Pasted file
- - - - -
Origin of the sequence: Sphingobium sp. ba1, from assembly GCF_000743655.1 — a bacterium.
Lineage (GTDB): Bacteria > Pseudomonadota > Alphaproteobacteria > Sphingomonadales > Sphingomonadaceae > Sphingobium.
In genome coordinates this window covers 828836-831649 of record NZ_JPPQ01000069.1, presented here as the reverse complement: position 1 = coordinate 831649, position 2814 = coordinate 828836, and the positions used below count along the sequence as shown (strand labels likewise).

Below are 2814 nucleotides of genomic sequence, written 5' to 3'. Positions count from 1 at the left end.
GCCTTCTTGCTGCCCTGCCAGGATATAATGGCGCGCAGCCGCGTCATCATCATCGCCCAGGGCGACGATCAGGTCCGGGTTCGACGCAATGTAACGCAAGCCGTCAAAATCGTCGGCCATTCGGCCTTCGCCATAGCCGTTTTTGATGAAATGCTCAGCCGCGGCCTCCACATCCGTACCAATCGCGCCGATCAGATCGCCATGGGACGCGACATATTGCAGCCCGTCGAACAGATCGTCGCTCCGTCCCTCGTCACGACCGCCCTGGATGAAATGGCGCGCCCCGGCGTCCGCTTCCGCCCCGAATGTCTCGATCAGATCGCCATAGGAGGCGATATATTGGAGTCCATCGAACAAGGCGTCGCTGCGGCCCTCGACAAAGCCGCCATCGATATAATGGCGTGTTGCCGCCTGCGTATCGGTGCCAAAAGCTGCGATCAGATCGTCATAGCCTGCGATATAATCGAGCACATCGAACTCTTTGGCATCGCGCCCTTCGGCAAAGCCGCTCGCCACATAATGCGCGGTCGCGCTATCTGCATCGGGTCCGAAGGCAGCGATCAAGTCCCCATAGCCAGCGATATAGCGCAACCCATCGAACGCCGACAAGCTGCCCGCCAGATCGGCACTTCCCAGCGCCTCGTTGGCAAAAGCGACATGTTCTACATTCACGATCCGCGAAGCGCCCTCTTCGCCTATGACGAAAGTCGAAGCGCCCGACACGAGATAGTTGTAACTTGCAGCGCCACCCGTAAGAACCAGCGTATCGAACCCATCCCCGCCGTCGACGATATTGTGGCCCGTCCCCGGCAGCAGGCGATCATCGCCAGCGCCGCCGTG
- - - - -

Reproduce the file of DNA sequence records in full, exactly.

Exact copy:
Origin of the sequence: Sphingobium sp. ba1, from assembly GCF_000743655.1 — a bacterium.
Lineage (GTDB): Bacteria > Pseudomonadota > Alphaproteobacteria > Sphingomonadales > Sphingomonadaceae > Sphingobium.
In genome coordinates this window covers 828836-831649 of record NZ_JPPQ01000069.1, presented here as the reverse complement: position 1 = coordinate 831649, position 2814 = coordinate 828836, and the positions used below count along the sequence as shown (strand labels likewise).

Below are 2814 nucleotides of genomic sequence, written 5' to 3'. Positions count from 1 at the left end.
GCCTTCTTGCTGCCCTGCCAGGATATAATGGCGCGCAGCCGCGTCATCATCATCGCCCAGGGCGACGATCAGGTCCGGGTTCGACGCAATGTAACGCAAGCCGTCAAAATCGTCGGCCATTCGGCCTTCGCCATAGCCGTTTTTGATGAAATGCTCAGCCGCGGCCTCCACATCCGTACCAATCGCGCCGATCAGATCGCCATGGGACGCGACATATTGCAGCCCGTCGAACAGATCGTCGCTCCGTCCCTCGTCACGACCGCCCTGGATGAAATGGCGCGCCCCGGCGTCCGCTTCCGCCCCGAATGTCTCGATCAGATCGCCATAGGAGGCGATATATTGGAGTCCATCGAACAAGGCGTCGCTGCGGCCCTCGACAAAGCCGCCATCGATATAATGGCGTGTTGCCGCCTGCGTATCGGTGCCAAAAGCTGCGATCAGATCGTCATAGCCTGCGATATAATCGAGCACATCGAACTCTTTGGCATCGCGCCCTTCGGCAAAGCCGCTCGCCACATAATGCGCGGTCGCGCTATCTGCATCGGGTCCGAAGGCAGCGATCAAGTCCCCATAGCCAGCGATATAGCGCAACCCATCGAACGCCGACAAGCTGCCCGCCAGATCGGCACTTCCCAGCGCCTCGTTGGCAAAAGCGACATGTTCTACATTCACGATCCGCGAAGCGCCCTCTTCGCCTATGACGAAAGTCGAAGCGCCCGACACGAGATAGTTGTAACTTGCAGCGCCACCCGTAAGAACCAGCGTATCGAACCCATCCCCGCCGTCGACGATATTGTGGCCCGTCCCCGGCAGCAGGCGATCATCGCCAGCGCCGCCGTG